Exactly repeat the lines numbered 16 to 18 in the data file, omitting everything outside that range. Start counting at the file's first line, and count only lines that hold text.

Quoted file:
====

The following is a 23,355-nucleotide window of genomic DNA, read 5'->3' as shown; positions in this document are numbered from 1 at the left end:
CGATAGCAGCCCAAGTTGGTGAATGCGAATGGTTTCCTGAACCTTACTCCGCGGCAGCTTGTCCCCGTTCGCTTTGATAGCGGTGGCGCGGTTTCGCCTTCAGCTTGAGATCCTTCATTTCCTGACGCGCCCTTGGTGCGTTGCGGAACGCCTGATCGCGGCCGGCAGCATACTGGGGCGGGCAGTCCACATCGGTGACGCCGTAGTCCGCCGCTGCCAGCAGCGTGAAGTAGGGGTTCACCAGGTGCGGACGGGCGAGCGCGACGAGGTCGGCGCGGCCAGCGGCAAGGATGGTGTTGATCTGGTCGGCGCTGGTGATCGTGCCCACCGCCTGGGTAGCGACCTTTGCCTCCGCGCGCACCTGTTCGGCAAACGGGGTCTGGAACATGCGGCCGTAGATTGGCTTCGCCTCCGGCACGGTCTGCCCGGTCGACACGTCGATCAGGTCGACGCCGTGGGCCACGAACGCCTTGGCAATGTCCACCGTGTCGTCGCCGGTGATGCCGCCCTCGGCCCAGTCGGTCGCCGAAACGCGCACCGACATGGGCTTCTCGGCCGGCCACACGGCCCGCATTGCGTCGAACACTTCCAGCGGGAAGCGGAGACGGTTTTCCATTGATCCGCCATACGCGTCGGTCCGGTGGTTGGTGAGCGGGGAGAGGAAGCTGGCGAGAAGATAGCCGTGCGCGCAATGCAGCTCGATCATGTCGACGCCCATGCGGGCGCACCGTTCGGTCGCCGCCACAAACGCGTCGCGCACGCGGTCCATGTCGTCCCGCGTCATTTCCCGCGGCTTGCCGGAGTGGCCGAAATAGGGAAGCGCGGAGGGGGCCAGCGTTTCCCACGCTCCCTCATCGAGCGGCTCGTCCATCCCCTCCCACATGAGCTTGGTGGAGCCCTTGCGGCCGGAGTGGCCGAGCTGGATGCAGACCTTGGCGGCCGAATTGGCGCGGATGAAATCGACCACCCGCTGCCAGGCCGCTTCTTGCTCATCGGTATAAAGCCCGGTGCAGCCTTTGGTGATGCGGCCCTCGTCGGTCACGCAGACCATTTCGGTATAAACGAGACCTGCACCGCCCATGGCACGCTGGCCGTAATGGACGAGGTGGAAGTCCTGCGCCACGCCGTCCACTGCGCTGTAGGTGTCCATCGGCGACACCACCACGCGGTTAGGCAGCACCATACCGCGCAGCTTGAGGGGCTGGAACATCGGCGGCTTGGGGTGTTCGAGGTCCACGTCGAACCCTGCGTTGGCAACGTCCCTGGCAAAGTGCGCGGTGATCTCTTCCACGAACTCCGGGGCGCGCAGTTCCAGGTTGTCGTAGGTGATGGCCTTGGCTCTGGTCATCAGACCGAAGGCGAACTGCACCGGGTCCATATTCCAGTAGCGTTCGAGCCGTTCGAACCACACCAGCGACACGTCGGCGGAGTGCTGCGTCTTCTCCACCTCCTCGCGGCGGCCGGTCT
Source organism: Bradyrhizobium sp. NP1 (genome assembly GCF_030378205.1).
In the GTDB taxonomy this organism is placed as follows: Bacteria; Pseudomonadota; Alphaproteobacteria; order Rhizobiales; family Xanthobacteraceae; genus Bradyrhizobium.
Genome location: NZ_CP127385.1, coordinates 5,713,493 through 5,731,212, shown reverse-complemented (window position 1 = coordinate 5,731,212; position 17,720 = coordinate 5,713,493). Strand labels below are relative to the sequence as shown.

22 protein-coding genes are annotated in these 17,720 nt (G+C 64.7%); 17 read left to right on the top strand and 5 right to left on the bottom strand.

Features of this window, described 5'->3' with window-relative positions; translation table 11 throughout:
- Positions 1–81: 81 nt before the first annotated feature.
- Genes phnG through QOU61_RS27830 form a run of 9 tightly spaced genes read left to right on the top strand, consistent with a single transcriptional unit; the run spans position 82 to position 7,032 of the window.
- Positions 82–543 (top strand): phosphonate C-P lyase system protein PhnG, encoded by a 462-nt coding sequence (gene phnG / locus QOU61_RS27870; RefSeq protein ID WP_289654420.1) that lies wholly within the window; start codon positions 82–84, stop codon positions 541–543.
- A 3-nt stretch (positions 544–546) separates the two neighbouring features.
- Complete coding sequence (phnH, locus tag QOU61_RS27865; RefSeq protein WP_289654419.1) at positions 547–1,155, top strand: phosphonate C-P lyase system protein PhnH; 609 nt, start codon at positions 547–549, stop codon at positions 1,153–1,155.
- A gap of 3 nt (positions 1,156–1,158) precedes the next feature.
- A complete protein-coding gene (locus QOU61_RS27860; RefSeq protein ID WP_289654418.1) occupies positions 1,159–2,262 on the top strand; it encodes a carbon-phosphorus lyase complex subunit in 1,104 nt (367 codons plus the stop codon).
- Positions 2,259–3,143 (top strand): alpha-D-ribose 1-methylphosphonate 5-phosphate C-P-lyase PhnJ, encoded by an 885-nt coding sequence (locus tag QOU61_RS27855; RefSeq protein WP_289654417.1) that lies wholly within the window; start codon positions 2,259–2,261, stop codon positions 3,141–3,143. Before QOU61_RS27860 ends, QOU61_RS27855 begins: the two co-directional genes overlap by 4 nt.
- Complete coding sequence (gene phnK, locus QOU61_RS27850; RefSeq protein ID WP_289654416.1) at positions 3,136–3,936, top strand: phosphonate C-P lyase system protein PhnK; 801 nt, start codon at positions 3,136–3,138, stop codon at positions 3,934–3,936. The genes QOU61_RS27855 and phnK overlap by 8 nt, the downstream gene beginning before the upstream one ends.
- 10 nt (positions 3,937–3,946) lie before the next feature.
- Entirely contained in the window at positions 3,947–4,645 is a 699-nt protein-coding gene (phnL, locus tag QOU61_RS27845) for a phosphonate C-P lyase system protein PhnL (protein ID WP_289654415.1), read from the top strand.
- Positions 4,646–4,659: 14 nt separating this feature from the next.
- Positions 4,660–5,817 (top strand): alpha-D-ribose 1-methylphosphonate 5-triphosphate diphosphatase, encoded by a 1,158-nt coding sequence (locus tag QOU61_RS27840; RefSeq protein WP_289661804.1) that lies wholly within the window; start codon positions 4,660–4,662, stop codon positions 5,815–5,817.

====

- Complete coding sequence (gene phnK, locus QOU61_RS27850; RefSeq protein ID WP_289654416.1) at positions 3,136–3,936, top strand: phosphonate C-P lyase system protein PhnK; 801 nt, start codon at positions 3,136–3,138, stop codon at positions 3,934–3,936. The genes QOU61_RS27855 and phnK overlap by 8 nt, the downstream gene beginning before the upstream one ends.
- 10 nt (positions 3,937–3,946) lie before the next feature.
- Entirely contained in the window at positions 3,947–4,645 is a 699-nt protein-coding gene (phnL, locus tag QOU61_RS27845) for a phosphonate C-P lyase system protein PhnL (protein ID WP_289654415.1), read from the top strand.